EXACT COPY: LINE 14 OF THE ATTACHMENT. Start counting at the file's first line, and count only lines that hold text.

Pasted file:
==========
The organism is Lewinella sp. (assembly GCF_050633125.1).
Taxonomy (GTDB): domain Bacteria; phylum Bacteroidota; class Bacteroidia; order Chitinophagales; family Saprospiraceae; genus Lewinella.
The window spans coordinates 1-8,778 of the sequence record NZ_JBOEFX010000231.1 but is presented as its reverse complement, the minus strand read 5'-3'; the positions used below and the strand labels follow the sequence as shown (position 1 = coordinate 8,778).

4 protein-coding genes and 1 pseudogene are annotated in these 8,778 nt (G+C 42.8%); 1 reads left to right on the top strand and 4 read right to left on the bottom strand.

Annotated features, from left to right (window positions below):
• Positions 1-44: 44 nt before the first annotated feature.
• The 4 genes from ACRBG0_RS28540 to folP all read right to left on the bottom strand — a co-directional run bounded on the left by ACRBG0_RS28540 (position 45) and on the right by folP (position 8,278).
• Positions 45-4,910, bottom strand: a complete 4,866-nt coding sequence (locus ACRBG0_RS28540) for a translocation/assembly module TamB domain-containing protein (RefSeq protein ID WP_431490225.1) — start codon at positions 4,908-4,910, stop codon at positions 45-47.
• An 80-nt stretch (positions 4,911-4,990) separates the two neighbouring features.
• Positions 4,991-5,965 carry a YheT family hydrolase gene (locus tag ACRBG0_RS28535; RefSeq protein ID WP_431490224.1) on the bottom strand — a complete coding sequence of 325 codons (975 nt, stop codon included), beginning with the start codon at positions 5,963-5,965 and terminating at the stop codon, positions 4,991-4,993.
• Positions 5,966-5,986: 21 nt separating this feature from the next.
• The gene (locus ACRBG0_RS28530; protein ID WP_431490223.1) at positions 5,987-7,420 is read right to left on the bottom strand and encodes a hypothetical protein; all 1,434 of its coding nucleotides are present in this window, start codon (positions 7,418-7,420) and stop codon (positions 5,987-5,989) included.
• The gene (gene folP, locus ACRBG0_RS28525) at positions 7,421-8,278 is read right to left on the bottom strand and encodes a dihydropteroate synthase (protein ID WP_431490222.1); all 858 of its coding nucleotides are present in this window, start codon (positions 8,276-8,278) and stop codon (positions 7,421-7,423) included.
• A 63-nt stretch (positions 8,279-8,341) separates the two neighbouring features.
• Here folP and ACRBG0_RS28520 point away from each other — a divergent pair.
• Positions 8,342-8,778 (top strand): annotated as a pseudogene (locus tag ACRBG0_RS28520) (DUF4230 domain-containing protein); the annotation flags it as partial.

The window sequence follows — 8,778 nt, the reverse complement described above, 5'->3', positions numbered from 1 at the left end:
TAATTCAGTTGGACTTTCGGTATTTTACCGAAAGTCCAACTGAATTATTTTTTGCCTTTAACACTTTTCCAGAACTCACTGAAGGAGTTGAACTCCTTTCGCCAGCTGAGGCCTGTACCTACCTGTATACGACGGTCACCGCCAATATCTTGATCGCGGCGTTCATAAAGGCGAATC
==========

• A 63-nt stretch (positions 8,279-8,341) separates the two neighbouring features.